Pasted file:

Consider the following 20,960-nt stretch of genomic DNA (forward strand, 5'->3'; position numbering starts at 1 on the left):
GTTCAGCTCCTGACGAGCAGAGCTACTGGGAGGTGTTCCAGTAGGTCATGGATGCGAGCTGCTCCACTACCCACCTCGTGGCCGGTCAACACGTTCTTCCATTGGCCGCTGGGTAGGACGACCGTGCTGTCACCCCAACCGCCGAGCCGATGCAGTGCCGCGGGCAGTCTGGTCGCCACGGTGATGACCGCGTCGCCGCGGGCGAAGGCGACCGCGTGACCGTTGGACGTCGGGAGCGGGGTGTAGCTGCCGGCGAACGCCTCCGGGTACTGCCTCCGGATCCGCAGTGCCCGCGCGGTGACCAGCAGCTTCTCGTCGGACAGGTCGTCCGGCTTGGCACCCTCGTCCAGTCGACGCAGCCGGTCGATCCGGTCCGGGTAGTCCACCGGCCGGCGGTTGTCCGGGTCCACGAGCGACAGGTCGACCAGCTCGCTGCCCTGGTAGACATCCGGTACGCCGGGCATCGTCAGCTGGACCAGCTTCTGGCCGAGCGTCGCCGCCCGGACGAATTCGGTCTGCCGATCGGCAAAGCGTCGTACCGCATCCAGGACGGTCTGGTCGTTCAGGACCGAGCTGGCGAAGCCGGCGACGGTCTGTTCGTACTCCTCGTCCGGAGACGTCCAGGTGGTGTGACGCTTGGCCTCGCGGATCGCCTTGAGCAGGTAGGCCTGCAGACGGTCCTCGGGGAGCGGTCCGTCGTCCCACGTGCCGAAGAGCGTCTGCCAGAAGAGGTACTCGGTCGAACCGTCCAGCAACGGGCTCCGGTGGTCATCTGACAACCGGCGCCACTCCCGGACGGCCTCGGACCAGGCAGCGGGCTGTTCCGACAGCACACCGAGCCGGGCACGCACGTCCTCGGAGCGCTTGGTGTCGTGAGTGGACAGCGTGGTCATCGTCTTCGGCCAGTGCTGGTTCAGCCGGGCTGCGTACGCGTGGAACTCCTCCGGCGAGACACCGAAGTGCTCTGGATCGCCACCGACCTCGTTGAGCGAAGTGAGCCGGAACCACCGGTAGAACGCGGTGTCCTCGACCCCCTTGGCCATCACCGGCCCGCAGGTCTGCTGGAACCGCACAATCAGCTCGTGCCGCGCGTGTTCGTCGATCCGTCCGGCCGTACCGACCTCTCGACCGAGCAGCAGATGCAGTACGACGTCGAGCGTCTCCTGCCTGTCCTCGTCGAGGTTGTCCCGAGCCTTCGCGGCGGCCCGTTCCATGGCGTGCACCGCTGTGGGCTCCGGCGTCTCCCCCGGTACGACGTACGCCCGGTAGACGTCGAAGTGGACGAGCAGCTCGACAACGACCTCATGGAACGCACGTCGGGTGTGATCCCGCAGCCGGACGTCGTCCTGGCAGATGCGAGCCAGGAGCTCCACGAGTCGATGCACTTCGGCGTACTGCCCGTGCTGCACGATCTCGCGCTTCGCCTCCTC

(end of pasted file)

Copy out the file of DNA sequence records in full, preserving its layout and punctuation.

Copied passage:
Consider the following 20,960-nt stretch of genomic DNA (forward strand, 5'->3'; position numbering starts at 1 on the left):
GTTCAGCTCCTGACGAGCAGAGCTACTGGGAGGTGTTCCAGTAGGTCATGGATGCGAGCTGCTCCACTACCCACCTCGTGGCCGGTCAACACGTTCTTCCATTGGCCGCTGGGTAGGACGACCGTGCTGTCACCCCAACCGCCGAGCCGATGCAGTGCCGCGGGCAGTCTGGTCGCCACGGTGATGACCGCGTCGCCGCGGGCGAAGGCGACCGCGTGACCGTTGGACGTCGGGAGCGGGGTGTAGCTGCCGGCGAACGCCTCCGGGTACTGCCTCCGGATCCGCAGTGCCCGCGCGGTGACCAGCAGCTTCTCGTCGGACAGGTCGTCCGGCTTGGCACCCTCGTCCAGTCGACGCAGCCGGTCGATCCGGTCCGGGTAGTCCACCGGCCGGCGGTTGTCCGGGTCCACGAGCGACAGGTCGACCAGCTCGCTGCCCTGGTAGACATCCGGTACGCCGGGCATCGTCAGCTGGACCAGCTTCTGGCCGAGCGTCGCCGCCCGGACGAATTCGGTCTGCCGATCGGCAAAGCGTCGTACCGCATCCAGGACGGTCTGGTCGTTCAGGACCGAGCTGGCGAAGCCGGCGACGGTCTGTTCGTACTCCTCGTCCGGAGACGTCCAGGTGGTGTGACGCTTGGCCTCGCGGATCGCCTTGAGCAGGTAGGCCTGCAGACGGTCCTCGGGGAGCGGTCCGTCGTCCCACGTGCCGAAGAGCGTCTGCCAGAAGAGGTACTCGGTCGAACCGTCCAGCAACGGGCTCCGGTGGTCATCTGACAACCGGCGCCACTCCCGGACGGCCTCGGACCAGGCAGCGGGCTGTTCCGACAGCACACCGAGCCGGGCACGCACGTCCTCGGAGCGCTTGGTGTCGTGAGTGGACAGCGTGGTCATCGTCTTCGGCCAGTGCTGGTTCAGCCGGGCTGCGTACGCGTGGAACTCCTCCGGCGAGACACCGAAGTGCTCTGGATCGCCACCGACCTCGTTGAGCGAAGTGAGCCGGAACCACCGGTAGAACGCGGTGTCCTCGACCCCCTTGGCCATCACCGGCCCGCAGGTCTGCTGGAACCGCACAATCAGCTCGTGCCGCGCGTGTTCGTCGATCCGTCCGGCCGTACCGACCTCTCGACCGAGCAGCAGATGCAGTACGACGTCGAGCGTCTCCTGCCTGTCCTCGTCGAGGTTGTCCCGAGCCTTCGCGGCGGCCCGTTCCATGGCGTGCACCGCTGTGGGCTCCGGCGTCTCCCCCGGTACGACGTACGCCCGGTAGACGTCGAAGTGGACGAGCAGCTCGACAACGACCTCATGGAACGCACGTCGGGTGTGATCCCGCAGCCGGACGTCGTCCTGGCAGATGCGAGCCAGGAGCTCCACGAGTCGATGCACTTCGGCGTACTGCCCGTGCTGCACGATCTCGCGCTTCGCCTCCTC